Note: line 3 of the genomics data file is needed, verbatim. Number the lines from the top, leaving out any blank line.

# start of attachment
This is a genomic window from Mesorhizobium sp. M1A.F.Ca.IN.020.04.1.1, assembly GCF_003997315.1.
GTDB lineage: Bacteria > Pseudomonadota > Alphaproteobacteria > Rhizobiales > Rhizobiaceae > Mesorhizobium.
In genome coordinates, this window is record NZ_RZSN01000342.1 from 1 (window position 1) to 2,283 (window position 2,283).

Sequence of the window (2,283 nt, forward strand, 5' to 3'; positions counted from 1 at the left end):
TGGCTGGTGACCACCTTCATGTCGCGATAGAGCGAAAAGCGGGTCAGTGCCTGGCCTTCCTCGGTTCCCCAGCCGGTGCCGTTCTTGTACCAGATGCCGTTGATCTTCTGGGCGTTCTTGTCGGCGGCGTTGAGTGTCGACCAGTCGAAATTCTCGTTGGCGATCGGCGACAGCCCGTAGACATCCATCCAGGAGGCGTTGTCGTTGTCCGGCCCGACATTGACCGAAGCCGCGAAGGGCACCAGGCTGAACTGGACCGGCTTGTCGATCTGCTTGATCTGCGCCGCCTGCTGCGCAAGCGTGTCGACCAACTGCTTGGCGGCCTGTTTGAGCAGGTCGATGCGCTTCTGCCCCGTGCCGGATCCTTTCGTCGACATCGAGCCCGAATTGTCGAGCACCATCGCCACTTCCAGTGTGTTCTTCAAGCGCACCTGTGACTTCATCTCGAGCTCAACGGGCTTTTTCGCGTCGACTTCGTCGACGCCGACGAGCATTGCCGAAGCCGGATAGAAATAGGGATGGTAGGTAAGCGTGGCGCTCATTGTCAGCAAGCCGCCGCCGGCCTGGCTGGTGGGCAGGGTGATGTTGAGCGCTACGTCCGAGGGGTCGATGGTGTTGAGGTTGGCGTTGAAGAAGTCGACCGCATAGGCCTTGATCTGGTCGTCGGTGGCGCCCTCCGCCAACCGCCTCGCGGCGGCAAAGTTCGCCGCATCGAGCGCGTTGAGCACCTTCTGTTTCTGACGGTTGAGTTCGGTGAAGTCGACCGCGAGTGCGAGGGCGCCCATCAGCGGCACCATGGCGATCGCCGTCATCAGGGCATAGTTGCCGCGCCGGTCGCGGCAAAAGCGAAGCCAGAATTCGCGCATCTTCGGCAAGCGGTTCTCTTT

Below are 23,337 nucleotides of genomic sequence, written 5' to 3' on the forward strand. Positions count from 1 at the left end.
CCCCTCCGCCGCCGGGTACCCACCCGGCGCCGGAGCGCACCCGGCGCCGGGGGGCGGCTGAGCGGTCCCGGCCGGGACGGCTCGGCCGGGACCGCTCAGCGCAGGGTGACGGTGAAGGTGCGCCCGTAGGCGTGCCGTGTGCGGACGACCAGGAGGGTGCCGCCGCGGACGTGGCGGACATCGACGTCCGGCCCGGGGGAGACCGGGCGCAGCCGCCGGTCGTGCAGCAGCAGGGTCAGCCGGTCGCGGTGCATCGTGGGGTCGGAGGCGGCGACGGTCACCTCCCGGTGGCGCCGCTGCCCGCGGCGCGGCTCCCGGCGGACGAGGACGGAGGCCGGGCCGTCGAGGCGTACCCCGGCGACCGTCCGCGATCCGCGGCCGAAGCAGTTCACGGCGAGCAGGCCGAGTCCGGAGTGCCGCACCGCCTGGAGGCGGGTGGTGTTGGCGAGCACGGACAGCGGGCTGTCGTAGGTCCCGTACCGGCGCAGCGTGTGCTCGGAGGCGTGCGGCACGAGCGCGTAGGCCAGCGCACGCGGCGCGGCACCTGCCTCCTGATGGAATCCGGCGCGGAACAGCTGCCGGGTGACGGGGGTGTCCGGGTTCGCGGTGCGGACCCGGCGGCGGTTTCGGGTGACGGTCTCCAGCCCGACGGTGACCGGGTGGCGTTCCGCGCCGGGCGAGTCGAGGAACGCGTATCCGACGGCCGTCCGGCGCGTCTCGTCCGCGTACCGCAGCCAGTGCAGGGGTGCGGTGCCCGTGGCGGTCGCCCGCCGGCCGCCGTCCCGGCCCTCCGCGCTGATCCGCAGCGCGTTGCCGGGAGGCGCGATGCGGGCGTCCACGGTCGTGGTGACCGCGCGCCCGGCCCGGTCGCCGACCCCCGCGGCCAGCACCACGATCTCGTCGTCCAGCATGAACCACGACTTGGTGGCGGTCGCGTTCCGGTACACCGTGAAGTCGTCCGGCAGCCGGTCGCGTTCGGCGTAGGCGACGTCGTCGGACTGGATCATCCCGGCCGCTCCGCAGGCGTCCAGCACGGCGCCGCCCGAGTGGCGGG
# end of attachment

In genome coordinates, this window is record NZ_RZSN01000342.1 from 1 (window position 1) to 2,283 (window position 2,283).